Back

(make 2)

Magic circle

Ch 1, Work 15 dc in the loop. Join to beginning dc with a sl st. Leaving a long tail, cut and

secure yarn.

Sandwich the 1 inch plastic canvas circle between the front and back pieces of the chair back. With long tail, whip stitch (or sc stitch) chair back pieces together. Align chair back with unworked loops of round 3 of chair seat / side. Whip stitch chair back to chair base through at least 3 stitches.

Arms

(make 4)

Ch 1, Work 7 sc in the loop. Join with a sl st to beginning sc. Leaving a long tail, cut and

secure yarn.

Align 2 arm sides together. Whip stitch (or sc stitch) sides together. Repeat with other 2 chair arm sides. Place chair arm abutting both the unworked loops of round 3 and the side back. With long tail of yarn, whip stitch chair arms to chair base and chair back. Repeat with other arm.

Skirt (optional)

Join yarn to the unused loops of round 4,

Ch 2, (does not count as a stitch) Work 1 dc in same stitch as joining, ch 1, *Work 1 dc in next

loop, ch 1* Repeat from * to * around. Join to beginning dc with a sl st.

Cut and secure yarn. Weave in ends.

Cpr 2015 Karen Glasgow Follett Designs

 

 

                         

Fashion Doll Size Chairs in Crochet

Fashion Doll Size Crochet Chairs

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 Finished size approx; 6 inches from top of chair to bottom of chair

                                      2 ¾ – 3 inches from seat to bottom of chair

                                      Seat diameter 3 inches

                                      Back diameter 3 inches

 

Materials Needed;

4ply WW yarn in color of choice and an accent color if desired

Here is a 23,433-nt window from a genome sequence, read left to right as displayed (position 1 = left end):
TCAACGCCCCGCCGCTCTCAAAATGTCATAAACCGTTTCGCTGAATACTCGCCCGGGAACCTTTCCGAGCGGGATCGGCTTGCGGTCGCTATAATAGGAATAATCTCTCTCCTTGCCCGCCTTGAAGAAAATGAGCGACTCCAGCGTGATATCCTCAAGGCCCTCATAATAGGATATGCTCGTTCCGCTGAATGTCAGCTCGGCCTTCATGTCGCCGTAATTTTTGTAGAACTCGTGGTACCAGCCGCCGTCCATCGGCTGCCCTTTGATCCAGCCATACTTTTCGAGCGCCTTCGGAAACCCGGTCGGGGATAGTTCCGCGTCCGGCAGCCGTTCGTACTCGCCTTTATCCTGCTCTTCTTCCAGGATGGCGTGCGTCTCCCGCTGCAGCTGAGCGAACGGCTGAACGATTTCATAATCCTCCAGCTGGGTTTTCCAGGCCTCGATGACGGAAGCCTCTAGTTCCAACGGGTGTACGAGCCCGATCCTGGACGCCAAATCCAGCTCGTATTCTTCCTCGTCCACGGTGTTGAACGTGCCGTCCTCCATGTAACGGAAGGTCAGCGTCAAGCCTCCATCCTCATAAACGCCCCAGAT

Size “H” (5 mm) crochet hook

2 – 3 inch (either purchased or made) plastic canvas round (one for seat base and one for back)

3 inch (count of 14 bars) 7 mesh plastic canvas – cut to circumference of 3 inch plastic canvas circle

Fiber Fill

Yarn Needle

Scissors (you might not want to use your good scissors to cut the plastic canvas)

Sewing Thread and long sewing needle (optional)

3 buttons (optional)

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Pattern / Instructions

 

Create Chair / seat base –

Position the plastic canvas strip along the edge of the plastic canvas round. With yarn and yarn needle, whip stitch long edge of strip to edge of round until the short end mesh meet. Cut off excess plastic canvas and whip stitch short ends of plastic canvas together.  Secure and cut yarn.

Stuff plastic canvas base with fiber fill.  You can better secure the fiber fill in place by taking some loose stitches across the base diameter with yarn.  Set base aside.

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Crochet Pattern for seat and base

Stitches used

Chain (ch)

Slip stitch (slp st)

Double Crochet (Dc)

Half Double Crochet (Hdc)

Treble Crochet (Tr)

Single Crochet (Sc)

Front Loops (FL)

 Special Notes;

There are many ways to begin a double crochet round or row. Traditionally, we are taught to begin with a ch 3. This beginning Chain acts as the 1st dc  with the second dc to be worked in the 2nd stitch.  This is an excellent beginning to a dc row or round. However, this method can also create a “gap” between the ch 3 and the next dc.  For this project, I began the dc rounds with a ch 2 and dc in the same stitch. The ch 2 does not count as a stitch, but it eliminates the gap perception.  Feel free to use any method of beginning the round that you prefer to work. Just make sure that the stitch count is consistent with the written pattern.

 At the edge of the seat, you will be instructed to ch 1 and turn the round (so the wrong side is facing you) Then you will be instructed to work the next round’s stitches around the post of the previous round’s hdc.  This method creates a very defined turn and edge to the seat. 

 With 4 ply WW yarn and “H” hook:

Make Magic Circle or Ch 3,

 Rnd 1,  Work 15 Dc in the magic circle (or in the 3rd chain from hook). Join to top of

              The beginning Dc with a slp st.  (15)  (snug up the magic circle)